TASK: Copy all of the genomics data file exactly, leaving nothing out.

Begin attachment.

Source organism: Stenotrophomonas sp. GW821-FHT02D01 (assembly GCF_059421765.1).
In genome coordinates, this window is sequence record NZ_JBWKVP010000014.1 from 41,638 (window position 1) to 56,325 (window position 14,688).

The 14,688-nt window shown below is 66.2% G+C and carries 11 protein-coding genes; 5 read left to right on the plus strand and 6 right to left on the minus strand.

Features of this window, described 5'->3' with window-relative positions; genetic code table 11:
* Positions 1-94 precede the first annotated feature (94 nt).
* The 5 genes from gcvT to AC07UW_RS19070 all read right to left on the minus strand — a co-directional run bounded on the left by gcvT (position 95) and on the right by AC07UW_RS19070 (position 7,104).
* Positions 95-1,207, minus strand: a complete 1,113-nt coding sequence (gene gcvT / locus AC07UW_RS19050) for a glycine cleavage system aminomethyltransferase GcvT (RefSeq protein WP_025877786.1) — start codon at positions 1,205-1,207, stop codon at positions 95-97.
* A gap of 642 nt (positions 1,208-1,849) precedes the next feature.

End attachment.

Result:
Source organism: Stenotrophomonas sp. GW821-FHT02D01 (assembly GCF_059421765.1).
In genome coordinates, this window is sequence record NZ_JBWKVP010000014.1 from 41,638 (window position 1) to 56,325 (window position 14,688).

The 14,688-nt window shown below is 66.2% G+C and carries 11 protein-coding genes; 5 read left to right on the plus strand and 6 right to left on the minus strand.

Features of this window, described 5'->3' with window-relative positions; genetic code table 11:
* Positions 1-94 precede the first annotated feature (94 nt).
* The 5 genes from gcvT to AC07UW_RS19070 all read right to left on the minus strand — a co-directional run bounded on the left by gcvT (position 95) and on the right by AC07UW_RS19070 (position 7,104).
* Positions 95-1,207, minus strand: a complete 1,113-nt coding sequence (gene gcvT / locus AC07UW_RS19050) for a glycine cleavage system aminomethyltransferase GcvT (RefSeq protein WP_025877786.1) — start codon at positions 1,205-1,207, stop codon at positions 95-97.
* A gap of 642 nt (positions 1,208-1,849) precedes the next feature.